Ritu Midha: If no TAM TAMming, then what?

13 Jun,2013

By Ritu Midha


Flashback to October 2012. DAS was rolled out in the metros. TAM organised workshops – made quite a few modifications in its universe size and otherwise, so that it could keep pace with the changes brought in by DAS.


LV Krishnan, CEO, TAM Media Research, explained that there could be quite a few changes in television viewing pattern – fall could be seen in the numbers, mainly of big channels. After the initial turmoil – set patterns were expected to emerge again.


We spoke to many a media professionals – everyone was happy about DAS, and in sync with TAM’s readiness for the new universe. Interestingly, a handful of media professionals pointed out the difficulties faced by them due to the number dark period of 30 days – when TAM chose not to release data for certain markets as DAS was settling in. In a world where television is bought and sold based on TAM ratings – it indeed was a difficult scenario to work in.


And now suddenly the media space is abuzz with ‘news’ (newsy gossip) that Sony Entertainment television, Times television and NDTV have bid adieu to TAM, while Star, Zee, Viacom18 and Network18 are all set to do so in the next few days. And if everyone does quit, these biggies will not return to the TAM fold in a hurry. As I understand it, they will not subscribe to TAM data, but TAM will continue to measure them!


To put it in a nutshell, the carpet is all set to be swept from under TAM’s feet this week. The biggest soap opera of the television industry is heading towards a climax.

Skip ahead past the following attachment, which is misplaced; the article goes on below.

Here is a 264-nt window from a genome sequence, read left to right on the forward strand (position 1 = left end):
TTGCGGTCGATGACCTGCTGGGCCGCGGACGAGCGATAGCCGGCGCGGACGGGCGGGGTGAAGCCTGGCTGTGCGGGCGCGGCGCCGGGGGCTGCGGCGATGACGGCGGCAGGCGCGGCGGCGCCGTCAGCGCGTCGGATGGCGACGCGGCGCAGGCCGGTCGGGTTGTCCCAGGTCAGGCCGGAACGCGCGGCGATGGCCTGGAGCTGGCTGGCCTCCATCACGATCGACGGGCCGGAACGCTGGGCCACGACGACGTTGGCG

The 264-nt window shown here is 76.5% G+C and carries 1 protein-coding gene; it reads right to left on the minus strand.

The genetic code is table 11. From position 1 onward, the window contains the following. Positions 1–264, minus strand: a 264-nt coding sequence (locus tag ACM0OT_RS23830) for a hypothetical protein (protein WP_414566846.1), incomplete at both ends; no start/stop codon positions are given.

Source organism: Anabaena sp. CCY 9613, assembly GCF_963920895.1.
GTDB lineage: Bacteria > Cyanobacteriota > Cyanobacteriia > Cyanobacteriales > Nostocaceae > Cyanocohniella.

One might remember there was TAM and there was INTAM. They ran parallel for nearly eight years (throwing different data sets) before they merged. And as for measurement system, It took quite some time for the industry to see the virtues of people meter, complete roll over from diary system to people meter! And now while BARC is asking for a tender for the new television measurement system globally, the new system will not be in place in a hurry. Considering the sheer size of the country, even if it does not require seeding of people meters in every home and for every television set – it still will take substantial time to capture the width TAM is capturing now.


Jumping again to early DAS days, all the constituents – channels, media agencies and marketers found it difficult to manage life with 30 data dark days – how will they then manage till BARC gets the new system in place? While every agency has its own optimising and predicting models – the key currency continues to be the data provided by TAM – and television continues to be the backbone of most media plans.


I distinctly remember seeing ads of competing channels – both claiming to be No 1. And they would be both correct too! TG, markets or some other parameter would be different. Important thing, I assumed (and rightfully) was to prove oneself to be No 1 based on TAM numbers.